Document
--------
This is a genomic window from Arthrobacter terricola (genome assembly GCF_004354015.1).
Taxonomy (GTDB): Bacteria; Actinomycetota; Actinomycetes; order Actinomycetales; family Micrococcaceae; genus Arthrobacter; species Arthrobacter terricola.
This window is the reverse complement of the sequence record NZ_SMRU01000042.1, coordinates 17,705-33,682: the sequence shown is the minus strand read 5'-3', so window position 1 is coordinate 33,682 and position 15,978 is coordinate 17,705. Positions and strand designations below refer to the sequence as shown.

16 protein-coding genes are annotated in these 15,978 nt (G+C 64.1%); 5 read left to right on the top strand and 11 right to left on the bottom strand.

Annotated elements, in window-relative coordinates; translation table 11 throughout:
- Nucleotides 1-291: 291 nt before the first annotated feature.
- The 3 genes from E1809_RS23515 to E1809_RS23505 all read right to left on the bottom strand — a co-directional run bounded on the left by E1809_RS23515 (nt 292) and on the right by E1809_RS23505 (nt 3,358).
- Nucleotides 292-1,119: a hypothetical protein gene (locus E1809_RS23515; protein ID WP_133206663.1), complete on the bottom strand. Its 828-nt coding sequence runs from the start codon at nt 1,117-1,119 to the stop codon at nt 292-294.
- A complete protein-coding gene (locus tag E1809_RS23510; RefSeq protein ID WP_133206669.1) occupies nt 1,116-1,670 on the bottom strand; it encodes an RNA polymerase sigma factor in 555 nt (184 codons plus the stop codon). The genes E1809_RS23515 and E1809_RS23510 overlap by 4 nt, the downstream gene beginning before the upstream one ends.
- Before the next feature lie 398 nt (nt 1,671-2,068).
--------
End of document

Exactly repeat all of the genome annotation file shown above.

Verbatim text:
This is a genomic window from Arthrobacter terricola (genome assembly GCF_004354015.1).
Taxonomy (GTDB): Bacteria; Actinomycetota; Actinomycetes; order Actinomycetales; family Micrococcaceae; genus Arthrobacter; species Arthrobacter terricola.
This window is the reverse complement of the sequence record NZ_SMRU01000042.1, coordinates 17,705-33,682: the sequence shown is the minus strand read 5'-3', so window position 1 is coordinate 33,682 and position 15,978 is coordinate 17,705. Positions and strand designations below refer to the sequence as shown.

16 protein-coding genes are annotated in these 15,978 nt (G+C 64.1%); 5 read left to right on the top strand and 11 right to left on the bottom strand.

Annotated elements, in window-relative coordinates; translation table 11 throughout:
- Nucleotides 1-291: 291 nt before the first annotated feature.
- The 3 genes from E1809_RS23515 to E1809_RS23505 all read right to left on the bottom strand — a co-directional run bounded on the left by E1809_RS23515 (nt 292) and on the right by E1809_RS23505 (nt 3,358).
- Nucleotides 292-1,119: a hypothetical protein gene (locus E1809_RS23515; protein ID WP_133206663.1), complete on the bottom strand. Its 828-nt coding sequence runs from the start codon at nt 1,117-1,119 to the stop codon at nt 292-294.
- A complete protein-coding gene (locus tag E1809_RS23510; RefSeq protein ID WP_133206669.1) occupies nt 1,116-1,670 on the bottom strand; it encodes an RNA polymerase sigma factor in 555 nt (184 codons plus the stop codon). The genes E1809_RS23515 and E1809_RS23510 overlap by 4 nt, the downstream gene beginning before the upstream one ends.
- Before the next feature lie 398 nt (nt 1,671-2,068).